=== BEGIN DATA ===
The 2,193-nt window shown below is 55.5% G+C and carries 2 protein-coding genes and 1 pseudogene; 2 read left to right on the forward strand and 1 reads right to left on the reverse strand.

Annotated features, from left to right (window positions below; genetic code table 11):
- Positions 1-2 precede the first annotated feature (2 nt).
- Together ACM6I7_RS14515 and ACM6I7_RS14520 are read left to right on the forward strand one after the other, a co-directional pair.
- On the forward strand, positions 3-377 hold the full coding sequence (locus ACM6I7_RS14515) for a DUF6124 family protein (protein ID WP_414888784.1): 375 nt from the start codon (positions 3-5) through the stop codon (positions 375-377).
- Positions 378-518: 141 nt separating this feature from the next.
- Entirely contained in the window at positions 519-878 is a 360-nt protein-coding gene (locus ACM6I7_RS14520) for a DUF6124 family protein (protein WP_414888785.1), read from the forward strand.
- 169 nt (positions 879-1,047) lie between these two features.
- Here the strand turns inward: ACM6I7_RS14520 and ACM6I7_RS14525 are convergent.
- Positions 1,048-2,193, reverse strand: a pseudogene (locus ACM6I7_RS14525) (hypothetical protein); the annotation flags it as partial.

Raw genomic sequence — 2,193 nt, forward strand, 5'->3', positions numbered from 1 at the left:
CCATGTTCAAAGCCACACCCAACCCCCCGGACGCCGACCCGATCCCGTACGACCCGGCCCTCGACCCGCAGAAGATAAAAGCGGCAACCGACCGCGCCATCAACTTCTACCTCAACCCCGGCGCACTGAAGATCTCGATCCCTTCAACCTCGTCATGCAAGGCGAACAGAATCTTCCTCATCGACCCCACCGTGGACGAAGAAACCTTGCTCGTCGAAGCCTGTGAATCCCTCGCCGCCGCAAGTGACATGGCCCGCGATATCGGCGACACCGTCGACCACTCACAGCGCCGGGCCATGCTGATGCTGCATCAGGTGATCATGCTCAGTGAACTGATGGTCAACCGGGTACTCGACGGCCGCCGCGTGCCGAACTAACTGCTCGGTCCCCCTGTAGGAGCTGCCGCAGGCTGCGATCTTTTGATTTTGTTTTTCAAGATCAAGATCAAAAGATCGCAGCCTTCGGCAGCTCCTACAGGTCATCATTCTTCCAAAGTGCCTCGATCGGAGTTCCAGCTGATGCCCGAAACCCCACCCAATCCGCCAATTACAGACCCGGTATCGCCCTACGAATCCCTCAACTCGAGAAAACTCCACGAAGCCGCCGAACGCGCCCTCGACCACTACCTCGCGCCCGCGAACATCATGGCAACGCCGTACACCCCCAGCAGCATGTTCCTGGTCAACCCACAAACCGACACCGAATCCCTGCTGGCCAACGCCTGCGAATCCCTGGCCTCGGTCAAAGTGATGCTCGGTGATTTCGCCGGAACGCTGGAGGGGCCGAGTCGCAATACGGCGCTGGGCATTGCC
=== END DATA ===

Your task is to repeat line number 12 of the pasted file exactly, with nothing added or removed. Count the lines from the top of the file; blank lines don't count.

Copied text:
CCATGTTCAAAGCCACACCCAACCCCCCGGACGCCGACCCGATCCCGTACGACCCGGCCCTCGACCCGCAGAAGATAAAAGCGGCAACCGACCGCGCCATCAACTTCTACCTCAACCCCGGCGCACTGAAGATCTCGATCCCTTCAACCTCGTCATGCAAGGCGAACAGAATCTTCCTCATCGACCCCACCGTGGACGAAGAAACCTTGCTCGTCGAAGCCTGTGAATCCCTCGCCGCCGCAAGTGACATGGCCCGCGATATCGGCGACACCGTCGACCACTCACAGCGCCGGGCCATGCTGATGCTGCATCAGGTGATCATGCTCAGTGAACTGATGGTCAACCGGGTACTCGACGGCCGCCGCGTGCCGAACTAACTGCTCGGTCCCCCTGTAGGAGCTGCCGCAGGCTGCGATCTTTTGATTTTGTTTTTCAAGATCAAGATCAAAAGATCGCAGCCTTCGGCAGCTCCTACAGGTCATCATTCTTCCAAAGTGCCTCGATCGGAGTTCCAGCTGATGCCCGAAACCCCACCCAATCCGCCAATTACAGACCCGGTATCGCCCTACGAATCCCTCAACTCGAGAAAACTCCACGAAGCCGCCGAACGCGCCCTCGACCACTACCTCGCGCCCGCGAACATCATGGCAACGCCGTACACCCCCAGCAGCATGTTCCTGGTCAACCCACAAACCGACACCGAATCCCTGCTGGCCAACGCCTGCGAATCCCTGGCCTCGGTCAAAGTGATGCTCGGTGATTTCGCCGGAACGCTGGAGGGGCCGAGTCGCAATACGGCGCTGGGCATTGCC